For the past several months, I’ve found myself substituting the word “crisis” in place of “pandemic,” solely because in my opinion I believe the latter has, in many ways, lost all sense of urgency and concern. I despise the term “the new normal” (that was a short-lived sitcom on NBC starring Andrew Rannells, not a lifestyle). It isn’t because I’m living in denial that things have changed and they aren’t going back to the way they were before, at least for quite a long time. It’s because I believe that words and language matter more than anything, and nothing about this year or this crisis has been “normal.” It’s because I believe we, as a culture, have incited a whole new stigma surrounding the concept of “normalizing” things that we don’t even know what’s actually normal or not anymore. What’s normal for the fish is chaos for the cat. As Meryl Streep once yelled at Clint Eastwood in The Bridges of Madison County, “It isn’t human not to be lonely and it isn’t human not to be afraid! You’re a hypocrite and you’re a PHONY!”
But here’s the thing. We can all be hypocrites and phonies, trying to convince ourselves that anything that’s happened this year is normal, because our brains are simply not wired to hold such an excessive amount of ongoing trauma and destruction. We were only ever able to attempt the illusion of control in the past, and that’s been one of the many things robbed from us by 2020. In other words, much of the trauma and destruction that has occurred this year has largely been out of our control. So we try to focus on the things we can control: following guidelines, washing our hands, staying home, going for walks until our legs fall off. Or, if you’re like me, constantly equating my self-worth with the amount of books I’ve read.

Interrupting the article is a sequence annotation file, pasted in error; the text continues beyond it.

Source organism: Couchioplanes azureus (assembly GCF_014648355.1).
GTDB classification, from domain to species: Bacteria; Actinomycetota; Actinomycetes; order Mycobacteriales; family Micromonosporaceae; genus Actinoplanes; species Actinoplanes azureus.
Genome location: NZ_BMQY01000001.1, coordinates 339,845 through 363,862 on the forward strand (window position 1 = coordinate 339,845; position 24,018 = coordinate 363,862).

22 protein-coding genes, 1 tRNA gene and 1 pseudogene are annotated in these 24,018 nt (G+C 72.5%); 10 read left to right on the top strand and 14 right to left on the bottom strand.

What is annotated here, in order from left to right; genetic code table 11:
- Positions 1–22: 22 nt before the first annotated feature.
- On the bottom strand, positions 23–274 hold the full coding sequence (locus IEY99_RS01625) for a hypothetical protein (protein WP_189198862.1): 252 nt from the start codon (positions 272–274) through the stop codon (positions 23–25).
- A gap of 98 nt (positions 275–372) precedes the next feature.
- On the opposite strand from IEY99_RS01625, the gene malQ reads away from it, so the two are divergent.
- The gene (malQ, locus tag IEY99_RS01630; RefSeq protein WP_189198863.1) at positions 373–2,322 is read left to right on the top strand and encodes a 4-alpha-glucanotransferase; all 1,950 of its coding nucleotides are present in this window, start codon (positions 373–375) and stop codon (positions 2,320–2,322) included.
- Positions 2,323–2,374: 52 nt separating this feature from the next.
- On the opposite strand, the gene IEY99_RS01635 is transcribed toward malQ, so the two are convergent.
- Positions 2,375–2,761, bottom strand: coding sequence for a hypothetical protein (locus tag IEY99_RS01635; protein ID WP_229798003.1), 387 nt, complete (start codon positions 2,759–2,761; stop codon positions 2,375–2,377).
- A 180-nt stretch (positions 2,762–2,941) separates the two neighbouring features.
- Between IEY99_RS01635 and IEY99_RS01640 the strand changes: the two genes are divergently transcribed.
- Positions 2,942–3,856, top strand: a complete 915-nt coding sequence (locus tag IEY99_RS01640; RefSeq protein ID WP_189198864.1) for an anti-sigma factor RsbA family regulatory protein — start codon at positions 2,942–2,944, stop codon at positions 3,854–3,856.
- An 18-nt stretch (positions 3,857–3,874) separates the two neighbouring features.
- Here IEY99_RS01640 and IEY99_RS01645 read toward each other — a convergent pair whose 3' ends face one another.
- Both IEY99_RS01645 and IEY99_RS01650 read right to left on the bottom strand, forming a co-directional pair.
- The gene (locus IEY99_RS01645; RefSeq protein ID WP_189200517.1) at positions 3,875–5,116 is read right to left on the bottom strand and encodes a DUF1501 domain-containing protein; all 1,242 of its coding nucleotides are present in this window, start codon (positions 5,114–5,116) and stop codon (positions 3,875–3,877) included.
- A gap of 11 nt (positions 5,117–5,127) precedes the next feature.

Among the other things that this year has robbed from us is the ability to hide behind professional or personal achievements as a way of distracting ourselves from the nagging feeling that we’re not enough as we are. To proverbially strip ourselves of all the things we hold onto in an attempt to convince others that we are capable, fully functioning human beings is to say, “Hey, look at me! I’m just a person who is alive and breathing today and sometimes that has to be enough!” I don’t remember exactly when or how it began, but at some point in the last five years, I started taking great pleasure in hiding behind the disclaimer of “I’m so busy!” in an attempt to distract from questions like “what’s next for you?” or “are you dating anyone?” or “how are you really?”—even though the label of “so busy” has never made me feel anything but miserable, confused, and alone.